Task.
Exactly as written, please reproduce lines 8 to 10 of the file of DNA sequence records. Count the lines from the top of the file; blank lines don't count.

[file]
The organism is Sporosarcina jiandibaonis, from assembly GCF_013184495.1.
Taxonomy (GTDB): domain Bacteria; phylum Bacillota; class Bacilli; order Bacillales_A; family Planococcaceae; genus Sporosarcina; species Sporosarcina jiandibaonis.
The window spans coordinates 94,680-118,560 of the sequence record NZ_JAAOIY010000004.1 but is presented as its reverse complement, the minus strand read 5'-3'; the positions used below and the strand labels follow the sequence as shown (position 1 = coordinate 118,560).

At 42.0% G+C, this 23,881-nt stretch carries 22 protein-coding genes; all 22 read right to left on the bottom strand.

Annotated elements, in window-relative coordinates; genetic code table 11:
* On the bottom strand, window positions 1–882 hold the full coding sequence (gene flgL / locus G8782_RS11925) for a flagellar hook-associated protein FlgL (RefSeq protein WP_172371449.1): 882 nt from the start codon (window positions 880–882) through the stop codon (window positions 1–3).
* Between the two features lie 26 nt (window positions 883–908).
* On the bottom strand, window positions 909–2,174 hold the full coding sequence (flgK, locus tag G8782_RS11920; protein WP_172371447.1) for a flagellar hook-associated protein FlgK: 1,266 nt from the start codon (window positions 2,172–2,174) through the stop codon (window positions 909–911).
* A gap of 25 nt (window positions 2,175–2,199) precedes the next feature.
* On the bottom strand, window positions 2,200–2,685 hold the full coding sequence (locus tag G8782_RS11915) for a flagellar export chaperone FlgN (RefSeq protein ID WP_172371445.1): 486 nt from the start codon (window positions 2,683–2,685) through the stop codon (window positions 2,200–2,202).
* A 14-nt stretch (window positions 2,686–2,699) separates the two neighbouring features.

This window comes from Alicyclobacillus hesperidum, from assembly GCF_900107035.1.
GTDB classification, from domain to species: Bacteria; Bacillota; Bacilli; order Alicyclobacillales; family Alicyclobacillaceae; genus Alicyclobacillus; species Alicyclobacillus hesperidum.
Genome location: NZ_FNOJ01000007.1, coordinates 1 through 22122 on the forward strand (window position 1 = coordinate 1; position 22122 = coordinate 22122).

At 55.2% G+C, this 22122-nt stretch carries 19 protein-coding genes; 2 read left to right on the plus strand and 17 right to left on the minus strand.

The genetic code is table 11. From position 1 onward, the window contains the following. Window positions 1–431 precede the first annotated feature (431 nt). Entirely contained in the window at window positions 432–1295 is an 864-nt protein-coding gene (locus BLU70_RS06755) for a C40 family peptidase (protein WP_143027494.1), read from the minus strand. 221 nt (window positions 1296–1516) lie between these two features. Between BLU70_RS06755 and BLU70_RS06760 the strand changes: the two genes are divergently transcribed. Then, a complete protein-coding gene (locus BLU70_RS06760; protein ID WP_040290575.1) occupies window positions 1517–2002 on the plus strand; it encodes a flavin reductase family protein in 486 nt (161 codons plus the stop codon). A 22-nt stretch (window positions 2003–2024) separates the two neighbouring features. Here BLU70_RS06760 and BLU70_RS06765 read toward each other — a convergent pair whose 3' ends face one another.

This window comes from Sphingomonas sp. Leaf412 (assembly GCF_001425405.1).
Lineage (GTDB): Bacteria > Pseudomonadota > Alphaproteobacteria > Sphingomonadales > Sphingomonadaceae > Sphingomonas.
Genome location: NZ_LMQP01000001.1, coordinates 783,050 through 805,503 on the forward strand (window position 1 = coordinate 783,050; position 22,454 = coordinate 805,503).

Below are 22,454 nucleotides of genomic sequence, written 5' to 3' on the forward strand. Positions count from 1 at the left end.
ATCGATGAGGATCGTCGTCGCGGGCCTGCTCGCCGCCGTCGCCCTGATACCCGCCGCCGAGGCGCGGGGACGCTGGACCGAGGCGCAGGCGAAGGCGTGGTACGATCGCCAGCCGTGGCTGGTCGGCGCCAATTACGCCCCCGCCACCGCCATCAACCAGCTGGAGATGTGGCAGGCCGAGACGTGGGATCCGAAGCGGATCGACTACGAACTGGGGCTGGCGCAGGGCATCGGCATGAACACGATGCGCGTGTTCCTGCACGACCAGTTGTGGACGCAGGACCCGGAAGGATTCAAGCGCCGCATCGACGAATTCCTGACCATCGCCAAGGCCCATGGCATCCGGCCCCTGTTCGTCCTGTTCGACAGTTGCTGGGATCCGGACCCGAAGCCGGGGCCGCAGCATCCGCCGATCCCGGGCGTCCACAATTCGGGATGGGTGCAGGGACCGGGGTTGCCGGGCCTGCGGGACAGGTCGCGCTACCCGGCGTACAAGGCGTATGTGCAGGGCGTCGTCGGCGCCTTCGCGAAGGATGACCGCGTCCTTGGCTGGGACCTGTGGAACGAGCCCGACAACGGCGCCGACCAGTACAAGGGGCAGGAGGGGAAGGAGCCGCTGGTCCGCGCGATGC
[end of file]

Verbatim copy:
* On the bottom strand, window positions 909–2,174 hold the full coding sequence (flgK, locus tag G8782_RS11920; protein WP_172371447.1) for a flagellar hook-associated protein FlgK: 1,266 nt from the start codon (window positions 2,172–2,174) through the stop codon (window positions 909–911).
* A gap of 25 nt (window positions 2,175–2,199) precedes the next feature.
* On the bottom strand, window positions 2,200–2,685 hold the full coding sequence (locus tag G8782_RS11915) for a flagellar export chaperone FlgN (RefSeq protein ID WP_172371445.1): 486 nt from the start codon (window positions 2,683–2,685) through the stop codon (window positions 2,200–2,202).